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Natalie Norton is a writer and a lifestyle wedding and portrait photographer who shoots across the globe. She is based off of the North Shore of Oahu and out of Gilbert, Arizona. Enjoy more of her photography and writing at You can also connect with Natalie via Twitter or on Facebook.

Some Older Comments

  • Ankit July 31, 2013 07:39 pm

    Its a path breaking tutorial for me as a beginner. It made me comfy with the fact about aperture, exposure, Shutter Speed, ISO.
    A big thanks to @Natalie.

  • Chris January 30, 2013 02:44 am

    I guess maybe I should learn to spell also.

  • Chris January 30, 2013 02:41 am


    This whole site has been extremly beficial. I just bough Canon EOS 60D. First camera I have ever owned and for only 4 days. Always wanted a nicer camera for years. I have so much to learn. Then actually be able to recall the terms, functions and then put them to good use. I have a long way to go and your article on ISO was perfect for me to understand the ins and outs. The specs in the manual say I can get 100-6400, then also have ISO expansion setting H. Which says it will do 12800. What would I use that for?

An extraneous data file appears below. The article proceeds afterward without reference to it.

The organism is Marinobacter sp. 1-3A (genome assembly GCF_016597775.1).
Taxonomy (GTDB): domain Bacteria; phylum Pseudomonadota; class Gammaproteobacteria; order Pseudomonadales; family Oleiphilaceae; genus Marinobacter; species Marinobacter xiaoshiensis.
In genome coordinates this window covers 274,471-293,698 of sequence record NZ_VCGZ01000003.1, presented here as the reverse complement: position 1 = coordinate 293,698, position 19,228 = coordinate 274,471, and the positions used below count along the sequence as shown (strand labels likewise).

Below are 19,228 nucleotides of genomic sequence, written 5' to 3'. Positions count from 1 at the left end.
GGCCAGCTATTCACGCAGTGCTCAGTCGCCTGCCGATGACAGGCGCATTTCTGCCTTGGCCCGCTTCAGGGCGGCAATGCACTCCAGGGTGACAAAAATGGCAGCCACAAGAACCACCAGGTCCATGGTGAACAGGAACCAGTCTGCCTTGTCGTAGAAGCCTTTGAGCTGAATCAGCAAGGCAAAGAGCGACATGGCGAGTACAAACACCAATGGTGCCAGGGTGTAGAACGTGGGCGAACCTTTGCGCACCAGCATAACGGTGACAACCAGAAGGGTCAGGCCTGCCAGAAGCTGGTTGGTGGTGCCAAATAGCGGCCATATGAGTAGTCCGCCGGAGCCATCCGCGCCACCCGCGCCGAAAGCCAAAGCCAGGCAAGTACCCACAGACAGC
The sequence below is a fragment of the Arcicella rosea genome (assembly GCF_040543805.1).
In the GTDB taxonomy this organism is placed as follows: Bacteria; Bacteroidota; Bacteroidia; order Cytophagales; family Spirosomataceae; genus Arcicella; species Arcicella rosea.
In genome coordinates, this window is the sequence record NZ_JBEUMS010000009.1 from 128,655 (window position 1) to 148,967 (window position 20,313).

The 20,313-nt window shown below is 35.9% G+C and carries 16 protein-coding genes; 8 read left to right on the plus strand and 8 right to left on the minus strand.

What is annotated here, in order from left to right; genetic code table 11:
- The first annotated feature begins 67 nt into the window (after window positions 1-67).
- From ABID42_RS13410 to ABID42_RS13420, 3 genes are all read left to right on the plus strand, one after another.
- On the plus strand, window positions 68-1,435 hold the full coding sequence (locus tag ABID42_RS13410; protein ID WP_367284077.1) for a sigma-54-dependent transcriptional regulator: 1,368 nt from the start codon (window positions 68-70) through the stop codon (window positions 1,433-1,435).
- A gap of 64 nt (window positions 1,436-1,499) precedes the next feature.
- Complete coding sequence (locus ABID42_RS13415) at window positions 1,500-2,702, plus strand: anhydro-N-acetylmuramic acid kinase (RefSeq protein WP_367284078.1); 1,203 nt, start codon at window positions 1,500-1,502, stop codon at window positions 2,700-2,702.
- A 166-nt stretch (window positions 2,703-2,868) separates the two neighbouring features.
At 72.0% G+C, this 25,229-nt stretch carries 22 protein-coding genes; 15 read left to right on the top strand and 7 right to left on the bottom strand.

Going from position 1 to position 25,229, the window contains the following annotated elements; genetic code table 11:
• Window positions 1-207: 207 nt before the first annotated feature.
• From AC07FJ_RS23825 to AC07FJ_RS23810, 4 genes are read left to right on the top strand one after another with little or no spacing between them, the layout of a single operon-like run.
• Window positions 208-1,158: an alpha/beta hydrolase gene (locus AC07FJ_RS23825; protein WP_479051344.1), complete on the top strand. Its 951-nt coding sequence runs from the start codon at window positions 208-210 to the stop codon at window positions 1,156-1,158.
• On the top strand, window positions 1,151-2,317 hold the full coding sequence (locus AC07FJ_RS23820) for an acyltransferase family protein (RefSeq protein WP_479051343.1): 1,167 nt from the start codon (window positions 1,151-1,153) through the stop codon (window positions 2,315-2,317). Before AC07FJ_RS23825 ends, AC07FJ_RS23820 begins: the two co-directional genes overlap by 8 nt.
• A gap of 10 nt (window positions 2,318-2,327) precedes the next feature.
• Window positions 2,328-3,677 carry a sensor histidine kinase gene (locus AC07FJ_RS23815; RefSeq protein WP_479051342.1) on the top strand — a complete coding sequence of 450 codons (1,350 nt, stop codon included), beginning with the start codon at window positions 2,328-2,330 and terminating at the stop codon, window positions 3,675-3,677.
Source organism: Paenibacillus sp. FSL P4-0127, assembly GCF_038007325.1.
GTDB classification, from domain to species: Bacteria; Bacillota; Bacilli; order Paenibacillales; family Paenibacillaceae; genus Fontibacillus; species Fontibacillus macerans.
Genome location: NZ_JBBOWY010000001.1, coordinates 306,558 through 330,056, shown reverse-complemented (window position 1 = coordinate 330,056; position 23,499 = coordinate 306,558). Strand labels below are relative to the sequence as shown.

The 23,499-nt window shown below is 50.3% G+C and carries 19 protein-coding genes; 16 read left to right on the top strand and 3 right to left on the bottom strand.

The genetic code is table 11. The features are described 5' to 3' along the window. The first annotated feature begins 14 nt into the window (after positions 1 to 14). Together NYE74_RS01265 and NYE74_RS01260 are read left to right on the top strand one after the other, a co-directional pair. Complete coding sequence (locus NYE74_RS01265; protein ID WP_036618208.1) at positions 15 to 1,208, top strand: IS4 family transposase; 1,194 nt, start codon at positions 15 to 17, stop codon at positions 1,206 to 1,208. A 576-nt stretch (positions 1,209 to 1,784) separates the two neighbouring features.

Thanks for putting in the time to help us newbies!

  • Helga January 1, 2013 05:23 am

    Hi Natalie,

    Thank you so much for helping me understand so much more about ISO and how to use it properly. The pictures really helped :)

    I just purchased a new camera (not a SLR just yet) but a compacted one where i have the interchangable lenses for me to play around with the ISO and Aperture!!

    Thanks again!

  • Selva August 12, 2012 04:11 pm

    Thank God I found this place, thank you very much for your advice. I don’t understand anything of photography, not saying that my camera doesn't help much (Argus QC5340 5 mega pixels...not budget), my photos are so terrible, but now I will be able to take better pictures, thanks again!

  • Dev April 18, 2012 11:14 pm